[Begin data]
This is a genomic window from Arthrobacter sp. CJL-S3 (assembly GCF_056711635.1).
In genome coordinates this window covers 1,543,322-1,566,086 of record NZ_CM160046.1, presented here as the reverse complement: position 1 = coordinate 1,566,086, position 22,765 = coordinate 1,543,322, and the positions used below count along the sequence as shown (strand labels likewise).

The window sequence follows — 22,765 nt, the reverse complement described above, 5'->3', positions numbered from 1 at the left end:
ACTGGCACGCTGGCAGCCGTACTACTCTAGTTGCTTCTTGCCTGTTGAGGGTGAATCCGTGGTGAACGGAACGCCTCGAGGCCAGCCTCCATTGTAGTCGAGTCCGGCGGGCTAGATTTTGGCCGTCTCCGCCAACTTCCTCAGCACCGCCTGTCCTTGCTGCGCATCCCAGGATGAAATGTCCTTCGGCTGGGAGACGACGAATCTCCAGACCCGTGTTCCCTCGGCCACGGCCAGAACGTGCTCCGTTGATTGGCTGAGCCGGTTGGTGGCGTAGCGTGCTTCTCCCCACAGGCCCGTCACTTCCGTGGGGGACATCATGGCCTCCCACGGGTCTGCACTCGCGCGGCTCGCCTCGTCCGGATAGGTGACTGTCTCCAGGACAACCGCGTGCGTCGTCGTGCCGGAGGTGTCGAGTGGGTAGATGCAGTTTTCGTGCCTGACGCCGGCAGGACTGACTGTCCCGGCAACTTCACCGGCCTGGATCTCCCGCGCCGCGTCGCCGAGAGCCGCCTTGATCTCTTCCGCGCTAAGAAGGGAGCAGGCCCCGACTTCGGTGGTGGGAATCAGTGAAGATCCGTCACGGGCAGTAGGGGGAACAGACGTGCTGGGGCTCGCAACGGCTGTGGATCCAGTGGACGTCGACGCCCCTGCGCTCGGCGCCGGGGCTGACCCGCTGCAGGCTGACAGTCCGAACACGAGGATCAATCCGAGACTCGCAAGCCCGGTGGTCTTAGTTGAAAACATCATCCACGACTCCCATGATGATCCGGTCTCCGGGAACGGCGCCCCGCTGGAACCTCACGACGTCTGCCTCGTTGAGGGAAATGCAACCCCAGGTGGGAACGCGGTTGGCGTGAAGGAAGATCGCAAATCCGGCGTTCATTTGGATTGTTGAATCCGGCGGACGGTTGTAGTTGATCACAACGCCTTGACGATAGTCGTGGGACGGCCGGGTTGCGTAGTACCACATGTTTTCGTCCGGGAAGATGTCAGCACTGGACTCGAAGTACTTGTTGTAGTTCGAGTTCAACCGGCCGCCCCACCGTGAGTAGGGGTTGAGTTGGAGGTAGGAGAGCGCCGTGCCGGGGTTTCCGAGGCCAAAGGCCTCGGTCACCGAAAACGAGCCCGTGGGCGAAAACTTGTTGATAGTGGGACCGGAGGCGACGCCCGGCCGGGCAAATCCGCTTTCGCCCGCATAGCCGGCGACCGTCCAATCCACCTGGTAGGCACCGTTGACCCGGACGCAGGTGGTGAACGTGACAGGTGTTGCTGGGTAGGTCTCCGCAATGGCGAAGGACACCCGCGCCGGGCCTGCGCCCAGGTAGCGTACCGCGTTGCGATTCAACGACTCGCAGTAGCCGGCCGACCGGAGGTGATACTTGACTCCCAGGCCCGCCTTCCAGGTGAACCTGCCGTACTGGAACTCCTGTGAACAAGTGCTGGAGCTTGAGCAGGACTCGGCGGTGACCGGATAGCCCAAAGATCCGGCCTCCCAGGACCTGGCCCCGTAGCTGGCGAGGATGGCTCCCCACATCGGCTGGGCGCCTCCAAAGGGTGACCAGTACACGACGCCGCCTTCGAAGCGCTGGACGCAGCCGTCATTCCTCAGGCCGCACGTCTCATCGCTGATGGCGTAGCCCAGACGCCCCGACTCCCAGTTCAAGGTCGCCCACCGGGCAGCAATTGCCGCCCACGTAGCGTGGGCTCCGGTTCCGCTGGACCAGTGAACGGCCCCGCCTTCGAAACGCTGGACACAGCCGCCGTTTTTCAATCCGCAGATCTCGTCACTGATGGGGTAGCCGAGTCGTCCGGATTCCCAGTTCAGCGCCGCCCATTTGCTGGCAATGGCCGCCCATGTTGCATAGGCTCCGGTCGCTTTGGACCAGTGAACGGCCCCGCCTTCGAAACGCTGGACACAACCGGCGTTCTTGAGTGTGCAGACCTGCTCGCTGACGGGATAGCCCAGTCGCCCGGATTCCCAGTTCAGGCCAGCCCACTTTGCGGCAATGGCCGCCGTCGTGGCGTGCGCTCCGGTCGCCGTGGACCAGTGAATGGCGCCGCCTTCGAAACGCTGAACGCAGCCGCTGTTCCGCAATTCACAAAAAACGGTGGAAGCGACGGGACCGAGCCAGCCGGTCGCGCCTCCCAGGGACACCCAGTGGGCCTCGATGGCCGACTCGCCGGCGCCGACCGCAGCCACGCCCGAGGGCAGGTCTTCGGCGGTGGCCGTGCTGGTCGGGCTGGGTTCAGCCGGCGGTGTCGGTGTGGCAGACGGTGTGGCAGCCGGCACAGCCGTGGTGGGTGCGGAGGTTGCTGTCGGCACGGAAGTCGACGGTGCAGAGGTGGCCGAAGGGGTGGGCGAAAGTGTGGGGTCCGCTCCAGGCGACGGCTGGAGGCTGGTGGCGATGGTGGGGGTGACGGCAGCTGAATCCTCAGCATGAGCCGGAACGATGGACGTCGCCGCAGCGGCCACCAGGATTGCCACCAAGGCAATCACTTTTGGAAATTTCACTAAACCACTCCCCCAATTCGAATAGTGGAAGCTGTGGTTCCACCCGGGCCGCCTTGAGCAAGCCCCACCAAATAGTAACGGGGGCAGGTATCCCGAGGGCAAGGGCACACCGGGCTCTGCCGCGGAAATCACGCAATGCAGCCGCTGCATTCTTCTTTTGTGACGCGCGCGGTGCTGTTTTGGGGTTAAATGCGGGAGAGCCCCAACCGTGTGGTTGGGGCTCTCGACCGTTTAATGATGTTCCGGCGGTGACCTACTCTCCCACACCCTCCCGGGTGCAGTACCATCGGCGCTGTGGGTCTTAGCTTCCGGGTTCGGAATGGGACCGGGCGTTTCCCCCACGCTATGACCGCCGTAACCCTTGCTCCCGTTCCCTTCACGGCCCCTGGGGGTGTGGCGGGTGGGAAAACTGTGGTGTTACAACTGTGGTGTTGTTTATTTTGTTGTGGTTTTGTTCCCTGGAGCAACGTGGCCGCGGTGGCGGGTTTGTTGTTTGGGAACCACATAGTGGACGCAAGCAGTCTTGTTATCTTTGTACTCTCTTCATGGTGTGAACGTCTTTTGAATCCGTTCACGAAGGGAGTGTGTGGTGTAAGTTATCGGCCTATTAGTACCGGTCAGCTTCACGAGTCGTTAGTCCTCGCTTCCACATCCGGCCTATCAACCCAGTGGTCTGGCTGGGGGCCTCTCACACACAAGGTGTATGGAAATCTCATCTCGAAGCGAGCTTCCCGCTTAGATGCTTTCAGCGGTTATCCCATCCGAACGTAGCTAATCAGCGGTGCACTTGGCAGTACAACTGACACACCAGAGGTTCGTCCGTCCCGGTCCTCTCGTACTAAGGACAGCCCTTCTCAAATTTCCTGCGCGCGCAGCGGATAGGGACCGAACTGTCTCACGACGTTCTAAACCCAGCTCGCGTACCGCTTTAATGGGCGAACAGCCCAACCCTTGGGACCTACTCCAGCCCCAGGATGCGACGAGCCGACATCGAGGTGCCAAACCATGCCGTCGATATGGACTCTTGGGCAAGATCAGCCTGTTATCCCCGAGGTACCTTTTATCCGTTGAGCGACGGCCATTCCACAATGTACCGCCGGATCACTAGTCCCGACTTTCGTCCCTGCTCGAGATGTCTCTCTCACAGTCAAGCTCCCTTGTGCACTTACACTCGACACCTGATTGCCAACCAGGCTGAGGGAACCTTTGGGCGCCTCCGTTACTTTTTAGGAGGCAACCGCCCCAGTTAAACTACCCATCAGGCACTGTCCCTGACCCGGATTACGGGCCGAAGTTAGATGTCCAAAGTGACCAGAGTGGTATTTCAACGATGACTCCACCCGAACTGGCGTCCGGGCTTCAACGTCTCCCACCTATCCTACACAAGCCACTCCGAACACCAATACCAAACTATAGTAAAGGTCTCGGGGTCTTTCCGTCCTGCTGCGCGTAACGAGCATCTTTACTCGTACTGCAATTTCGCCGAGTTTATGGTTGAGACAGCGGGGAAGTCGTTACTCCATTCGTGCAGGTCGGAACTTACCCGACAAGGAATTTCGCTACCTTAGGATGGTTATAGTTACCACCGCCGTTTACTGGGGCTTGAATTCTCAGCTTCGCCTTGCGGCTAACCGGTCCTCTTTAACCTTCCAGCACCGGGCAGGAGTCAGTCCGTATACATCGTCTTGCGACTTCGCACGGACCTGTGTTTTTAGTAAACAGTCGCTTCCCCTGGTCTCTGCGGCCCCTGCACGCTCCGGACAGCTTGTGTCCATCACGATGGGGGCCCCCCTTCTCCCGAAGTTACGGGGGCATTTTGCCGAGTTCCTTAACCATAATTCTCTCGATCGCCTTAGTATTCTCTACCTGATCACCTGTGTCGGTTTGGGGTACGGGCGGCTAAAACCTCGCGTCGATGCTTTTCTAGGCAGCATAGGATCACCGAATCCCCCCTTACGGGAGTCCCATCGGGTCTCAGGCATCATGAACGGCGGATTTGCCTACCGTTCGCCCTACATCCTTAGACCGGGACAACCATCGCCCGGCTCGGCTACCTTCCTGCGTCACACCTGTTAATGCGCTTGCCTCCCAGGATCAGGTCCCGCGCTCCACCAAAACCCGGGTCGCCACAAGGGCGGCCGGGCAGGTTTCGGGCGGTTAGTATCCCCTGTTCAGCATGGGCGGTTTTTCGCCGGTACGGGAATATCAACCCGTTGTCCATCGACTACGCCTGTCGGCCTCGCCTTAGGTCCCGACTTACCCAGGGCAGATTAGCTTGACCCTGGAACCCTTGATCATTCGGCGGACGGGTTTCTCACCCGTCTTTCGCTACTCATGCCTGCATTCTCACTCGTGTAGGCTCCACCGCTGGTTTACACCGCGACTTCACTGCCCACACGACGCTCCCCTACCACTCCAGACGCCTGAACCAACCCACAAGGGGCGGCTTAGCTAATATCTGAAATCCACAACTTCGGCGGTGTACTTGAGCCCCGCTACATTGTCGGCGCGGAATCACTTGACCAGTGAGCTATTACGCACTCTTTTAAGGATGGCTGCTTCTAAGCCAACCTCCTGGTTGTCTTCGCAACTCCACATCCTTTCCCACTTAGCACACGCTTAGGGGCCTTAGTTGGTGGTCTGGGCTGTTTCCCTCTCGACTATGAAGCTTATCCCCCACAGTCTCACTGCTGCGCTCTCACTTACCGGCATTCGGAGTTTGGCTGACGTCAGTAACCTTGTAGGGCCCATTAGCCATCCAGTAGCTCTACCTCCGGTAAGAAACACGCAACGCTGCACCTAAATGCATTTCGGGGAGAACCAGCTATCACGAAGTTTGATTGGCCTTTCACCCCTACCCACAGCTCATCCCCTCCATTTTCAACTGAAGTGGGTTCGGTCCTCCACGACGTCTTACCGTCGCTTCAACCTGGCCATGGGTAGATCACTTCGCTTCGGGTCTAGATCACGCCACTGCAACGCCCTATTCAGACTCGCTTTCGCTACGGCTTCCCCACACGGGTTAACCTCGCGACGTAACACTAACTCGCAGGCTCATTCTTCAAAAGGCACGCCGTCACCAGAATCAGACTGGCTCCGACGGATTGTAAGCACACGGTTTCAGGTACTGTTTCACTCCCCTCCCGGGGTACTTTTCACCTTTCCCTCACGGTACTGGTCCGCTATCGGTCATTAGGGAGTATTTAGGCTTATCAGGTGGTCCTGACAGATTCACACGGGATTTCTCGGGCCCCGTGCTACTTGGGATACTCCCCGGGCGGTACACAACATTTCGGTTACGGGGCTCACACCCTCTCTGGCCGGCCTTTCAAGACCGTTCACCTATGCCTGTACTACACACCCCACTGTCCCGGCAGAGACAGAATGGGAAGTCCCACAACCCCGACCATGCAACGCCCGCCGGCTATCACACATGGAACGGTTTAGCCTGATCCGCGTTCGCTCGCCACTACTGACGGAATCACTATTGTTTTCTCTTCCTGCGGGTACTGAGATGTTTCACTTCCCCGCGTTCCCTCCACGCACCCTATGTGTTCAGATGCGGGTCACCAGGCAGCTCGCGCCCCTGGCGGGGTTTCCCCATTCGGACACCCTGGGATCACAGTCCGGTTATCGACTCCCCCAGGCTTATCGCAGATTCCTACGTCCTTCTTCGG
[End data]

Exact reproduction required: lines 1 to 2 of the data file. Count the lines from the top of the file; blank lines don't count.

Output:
This is a genomic window from Arthrobacter sp. CJL-S3 (assembly GCF_056711635.1).
In genome coordinates this window covers 1,543,322-1,566,086 of record NZ_CM160046.1, presented here as the reverse complement: position 1 = coordinate 1,566,086, position 22,765 = coordinate 1,543,322, and the positions used below count along the sequence as shown (strand labels likewise).